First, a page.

Music Program

Friday, May 30, 2014 at 8:00 p.m.

$10-15 suggested donation

Cooper-Moore solo & ensemble

A Hallwalls Artists in Residence Project (HARP) residency, made possible in part by a major grant from the National Endowment for the Arts.

Hallwalls is pleased to announce a three-day artist residency project with the brilliant and enigmatic master musician, instrument builder and educator Cooper-Moore. Cooper-Moore is renowned as a powerful and unique performer on piano as well as his own array of homemade string and percussion instruments. During his time in Buffalo he will be working with the students at Buffalo Academy for Visual & Performing Arts and performing in concert with a Buffalo-based ensemble.

Cooper-Moore (piano, homemade instruments)
Steve Baczkowski (saxophones, winds)
Dave Arenius (contrabass)
Ravi Padmanabha (drums, percussion)

Cooper-Moore is a composer-improviser, instrumentalist, designer and builder of musical instruments, and music educator, living and working in New York City. A native of the Piedmont area of the Blue Ridge Mountains of Virginia, Cooper-Moore began studying piano at age eight. Four years later, he was listening to the musics of Thelonius Monk, Charles Mingus, Ornette Coleman, and working on improvisation. He earned a B.A. in Music Education from The Catholic University of America in Washington, D.C. and later studied composition-arranging at the Berklee College of Music in Boston, MA. Moving to New York in 1973, Cooper-Moore leased the five-floor 501 Canal Street building and transformed it into an artist live-in/work space, making possible numerous experimentations between performing and visual artists.

While his attention was focused on piano performance in New York clubs and touring abroad, Cooper-Moore began designing and building musical instruments and played them in collaboration with all kinds of artist at lofts, galleries, artist spaces, museums, and in the streets of New York City.

He has over the years built an extensive instrument collection, using such material as paper, bamboo, metal, wood, and acrylic. He most often performs with his ashimba (a type of xylophone), bass diddly-bow, horizontal hoe-handle harp, three stringed fretless banjo, and electric mouth bow. His instruments have been exhibited at the Thread Waxing Gallery, NYC, and The Goddard Riverside Community Center, NYC.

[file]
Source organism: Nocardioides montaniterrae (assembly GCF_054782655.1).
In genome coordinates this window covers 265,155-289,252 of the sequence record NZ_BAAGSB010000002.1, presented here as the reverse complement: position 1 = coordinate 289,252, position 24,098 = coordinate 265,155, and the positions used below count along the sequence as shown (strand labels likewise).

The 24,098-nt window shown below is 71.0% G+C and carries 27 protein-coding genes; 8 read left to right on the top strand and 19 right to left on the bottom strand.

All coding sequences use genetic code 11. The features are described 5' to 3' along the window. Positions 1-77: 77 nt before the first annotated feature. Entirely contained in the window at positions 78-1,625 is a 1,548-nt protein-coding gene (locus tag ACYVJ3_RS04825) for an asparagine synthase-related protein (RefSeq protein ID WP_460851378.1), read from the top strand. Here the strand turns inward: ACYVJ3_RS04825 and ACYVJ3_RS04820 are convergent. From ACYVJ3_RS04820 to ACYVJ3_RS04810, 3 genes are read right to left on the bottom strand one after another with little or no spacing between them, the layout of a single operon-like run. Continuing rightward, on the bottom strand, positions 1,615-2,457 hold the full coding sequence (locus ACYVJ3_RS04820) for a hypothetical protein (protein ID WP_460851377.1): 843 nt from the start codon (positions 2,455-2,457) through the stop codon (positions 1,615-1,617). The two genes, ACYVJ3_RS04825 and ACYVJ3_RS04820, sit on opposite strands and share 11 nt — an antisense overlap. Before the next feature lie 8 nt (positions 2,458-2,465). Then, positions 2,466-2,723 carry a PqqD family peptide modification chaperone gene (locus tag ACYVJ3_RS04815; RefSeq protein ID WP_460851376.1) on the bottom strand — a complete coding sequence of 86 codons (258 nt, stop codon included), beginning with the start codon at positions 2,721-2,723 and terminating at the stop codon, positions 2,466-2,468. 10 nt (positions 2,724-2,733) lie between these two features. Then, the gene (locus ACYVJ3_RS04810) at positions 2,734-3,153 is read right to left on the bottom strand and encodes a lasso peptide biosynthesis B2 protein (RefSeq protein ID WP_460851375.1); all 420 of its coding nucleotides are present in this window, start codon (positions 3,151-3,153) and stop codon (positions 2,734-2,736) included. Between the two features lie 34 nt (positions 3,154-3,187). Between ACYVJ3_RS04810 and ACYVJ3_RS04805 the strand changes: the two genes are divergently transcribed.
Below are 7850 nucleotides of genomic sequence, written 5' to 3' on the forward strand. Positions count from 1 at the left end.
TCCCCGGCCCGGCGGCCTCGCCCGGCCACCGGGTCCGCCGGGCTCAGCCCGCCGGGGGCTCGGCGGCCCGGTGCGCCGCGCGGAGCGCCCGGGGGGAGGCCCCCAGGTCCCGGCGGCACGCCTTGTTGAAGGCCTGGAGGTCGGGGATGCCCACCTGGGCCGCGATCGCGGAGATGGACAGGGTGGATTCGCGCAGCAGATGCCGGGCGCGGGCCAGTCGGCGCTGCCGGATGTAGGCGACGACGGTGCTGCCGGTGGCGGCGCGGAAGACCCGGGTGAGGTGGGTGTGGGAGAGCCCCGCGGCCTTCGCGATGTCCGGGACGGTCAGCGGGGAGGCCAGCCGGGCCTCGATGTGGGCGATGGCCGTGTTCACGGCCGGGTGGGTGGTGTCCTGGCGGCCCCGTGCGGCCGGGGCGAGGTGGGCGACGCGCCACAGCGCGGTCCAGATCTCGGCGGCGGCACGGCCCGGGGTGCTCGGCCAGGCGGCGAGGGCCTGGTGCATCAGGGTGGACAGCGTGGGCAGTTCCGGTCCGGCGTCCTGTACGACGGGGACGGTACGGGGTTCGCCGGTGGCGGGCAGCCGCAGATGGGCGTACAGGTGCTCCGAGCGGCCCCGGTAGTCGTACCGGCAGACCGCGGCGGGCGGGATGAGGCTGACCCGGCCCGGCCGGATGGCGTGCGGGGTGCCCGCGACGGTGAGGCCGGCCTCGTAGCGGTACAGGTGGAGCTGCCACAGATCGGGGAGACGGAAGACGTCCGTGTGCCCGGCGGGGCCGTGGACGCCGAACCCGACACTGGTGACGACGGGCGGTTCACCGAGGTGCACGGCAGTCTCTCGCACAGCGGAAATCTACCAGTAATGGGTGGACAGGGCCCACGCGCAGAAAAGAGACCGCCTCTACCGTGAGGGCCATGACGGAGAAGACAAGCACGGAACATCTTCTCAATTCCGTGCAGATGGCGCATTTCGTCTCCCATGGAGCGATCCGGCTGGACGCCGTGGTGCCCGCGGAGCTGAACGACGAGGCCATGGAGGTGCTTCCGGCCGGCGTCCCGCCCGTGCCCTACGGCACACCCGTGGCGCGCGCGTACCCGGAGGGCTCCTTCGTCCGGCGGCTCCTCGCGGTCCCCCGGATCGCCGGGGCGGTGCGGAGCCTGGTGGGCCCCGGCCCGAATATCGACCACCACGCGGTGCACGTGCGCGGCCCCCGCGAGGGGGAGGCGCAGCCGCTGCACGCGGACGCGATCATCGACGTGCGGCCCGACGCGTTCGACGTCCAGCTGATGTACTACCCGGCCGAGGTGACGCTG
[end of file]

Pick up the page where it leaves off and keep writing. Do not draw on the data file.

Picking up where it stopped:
His performance, A MINDSET, resulting from a Diverse Forums Grant, was presented by Dance Theater Workshop in 1992. This was a work comparing the criminal justice and the social welfare systems in America.

Other noted projects include his collaboration with ecologist and coordinator of the first Earth Day, Sam Love, on their work, Visions of Tomorrow. This show toured one hundred college campuses in 44 states. There was the year long exploration with book and paper artist Susan Share on her Unfolded Worlds, his work with Moving Spirits Dance Theater, and his present collaboration in the experimental improvisational instrumental trio, Triptych Myth.

His teaching and workshop experiences include seven years as a music therapist at the Harlem Interfaith Counseling Service in NYC, and five years at the Wolf Trap Foundation in Virginia where he developed methods for using music to teach subjects in Headstart classrooms. His innovative approaches were recognized by National Headstart which hired him to help reproduce his work across America.

Cooper-Moore has a teaching association with The New School for Social Research, Jazz Department.

Cooper-Moore interview:

Cooper-Moore piano solo:

Cooper-Moore teaching:

Cooper-Moore ensemble:

Cooper-Moore Free Music Archive:

t: 716-854-1694
f: 716-854-1696

Tues.—Fri. 11-6
Sat. 11-2
Sun. & Mon. closed

from Jan. 10, 2020
through Feb. 28, 2020

Sarah Sutton
Knots and Pulses

This exhibition by Ithaca-area artist Sarah Sutton will feature a series of monochromatic oil paintings that combine representational imagery with distortions and abstractions that create scenarios in flux. They are essentially landscape paintings, but Sutton's treatment of the landscape toys with its sense of space and the notion of the built vs. the natural environment.

Katie Bell
Abstract Cabinet

Katie Bell’s exhibition is a site-specific installation conceived of as a one-act drama starring anonymous artifacts. Functioning like a theatrical set, the gallery holds static characters that reference the interior architecture of corporate and commercial spaces. Sculptural objects are often fractured or untethered to a contextual structure. Functioning as a whole, the individual artefacts are a nod to players on a stage, held captive in space and time.